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The text and very narrow lines used in the drawings for "Krueger flap operation" and "Slat operation" are too narrow to display properly, the drawings look faint and washed out. —Preceding unsigned comment added by Dougher (talk • contribs) 05:12, 28 August 2010
The Boeing 720 was equipped with Krueger flaps, and I'm pretty sure that pre-dates the 747 that the text claims here. Maury Markowitz (talk) 19:27, 23 April 2011 (UTC)
The article isn't claiming that the Krueger flaps on the 747 were the first, or pre-dated those on the 720 or 727. The article is citing page 114 from John W.R. Taylor's book Lore of Flight. It may be that Taylor's book talks only about Krueger flaps on the 747 and omits any reference to such flaps on earlier aircraft types. I don't have immediate access to a copy of Taylor's Lore of Flight so I can't comment further.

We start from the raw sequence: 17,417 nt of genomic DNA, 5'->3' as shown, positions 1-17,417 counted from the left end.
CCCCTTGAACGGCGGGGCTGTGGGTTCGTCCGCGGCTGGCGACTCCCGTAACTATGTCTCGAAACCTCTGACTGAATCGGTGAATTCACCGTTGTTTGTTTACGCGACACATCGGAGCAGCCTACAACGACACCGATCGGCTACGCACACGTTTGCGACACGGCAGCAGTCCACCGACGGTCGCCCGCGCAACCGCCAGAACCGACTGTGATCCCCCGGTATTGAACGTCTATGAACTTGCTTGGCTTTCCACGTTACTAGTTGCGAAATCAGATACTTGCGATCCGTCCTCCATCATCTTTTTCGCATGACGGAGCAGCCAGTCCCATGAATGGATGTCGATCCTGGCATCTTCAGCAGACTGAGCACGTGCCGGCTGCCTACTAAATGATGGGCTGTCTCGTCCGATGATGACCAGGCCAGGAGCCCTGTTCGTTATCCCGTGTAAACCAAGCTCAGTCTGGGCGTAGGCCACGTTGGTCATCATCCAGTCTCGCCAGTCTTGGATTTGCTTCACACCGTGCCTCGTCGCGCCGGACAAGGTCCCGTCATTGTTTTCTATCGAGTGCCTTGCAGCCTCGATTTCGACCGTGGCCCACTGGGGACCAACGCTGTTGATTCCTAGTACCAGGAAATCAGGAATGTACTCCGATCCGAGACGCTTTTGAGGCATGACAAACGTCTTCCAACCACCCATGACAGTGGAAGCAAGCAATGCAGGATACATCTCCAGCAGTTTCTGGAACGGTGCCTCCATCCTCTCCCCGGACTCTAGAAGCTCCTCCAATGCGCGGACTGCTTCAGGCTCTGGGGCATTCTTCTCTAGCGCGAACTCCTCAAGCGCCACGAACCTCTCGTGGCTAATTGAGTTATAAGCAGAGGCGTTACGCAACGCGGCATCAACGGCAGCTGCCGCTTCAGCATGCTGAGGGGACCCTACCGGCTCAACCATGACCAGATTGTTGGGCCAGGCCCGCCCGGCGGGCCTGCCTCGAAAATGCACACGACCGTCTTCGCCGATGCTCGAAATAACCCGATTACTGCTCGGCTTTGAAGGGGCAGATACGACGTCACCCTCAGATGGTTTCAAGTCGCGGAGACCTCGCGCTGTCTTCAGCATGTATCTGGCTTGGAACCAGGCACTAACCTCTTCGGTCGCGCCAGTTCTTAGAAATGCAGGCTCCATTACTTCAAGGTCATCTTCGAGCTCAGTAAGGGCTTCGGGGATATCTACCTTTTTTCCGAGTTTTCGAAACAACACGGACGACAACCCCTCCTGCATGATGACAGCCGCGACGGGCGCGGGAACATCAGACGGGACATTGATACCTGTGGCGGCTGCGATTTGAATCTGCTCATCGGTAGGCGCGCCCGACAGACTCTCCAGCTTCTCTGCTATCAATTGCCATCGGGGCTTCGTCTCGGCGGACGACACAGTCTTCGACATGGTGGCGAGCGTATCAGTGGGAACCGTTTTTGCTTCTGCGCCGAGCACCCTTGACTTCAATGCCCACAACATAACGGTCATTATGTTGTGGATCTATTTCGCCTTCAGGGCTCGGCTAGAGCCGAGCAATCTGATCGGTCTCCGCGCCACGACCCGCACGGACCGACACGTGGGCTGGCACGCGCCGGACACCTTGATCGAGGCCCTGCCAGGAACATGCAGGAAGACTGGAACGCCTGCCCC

If the article is to have a statement about Krueger flaps on the 720 it needs to cite a reliable published source for that statement. Dolphin(t) 03:28, 25 April 2011 (UTC)
I believe I added that entry and it is being misread, it's just saying that the Kruger flaps of the 747 are made from fibreglass and are forced into a curve in operation, checking the reference shows a wing cross section of the B737, also equipped with them. It would be nice though to find out who Kruger is or was and when they were first used, I would think that would have been some aerodynamic prototype test bed aircraft. They're not confined to airliner types either, the Tornado GR1 has them but they are locked closed as a maintenance nuisance. Nimbus(Cumulus nimbus floats by) 07:49, 25 April 2011 (UTC)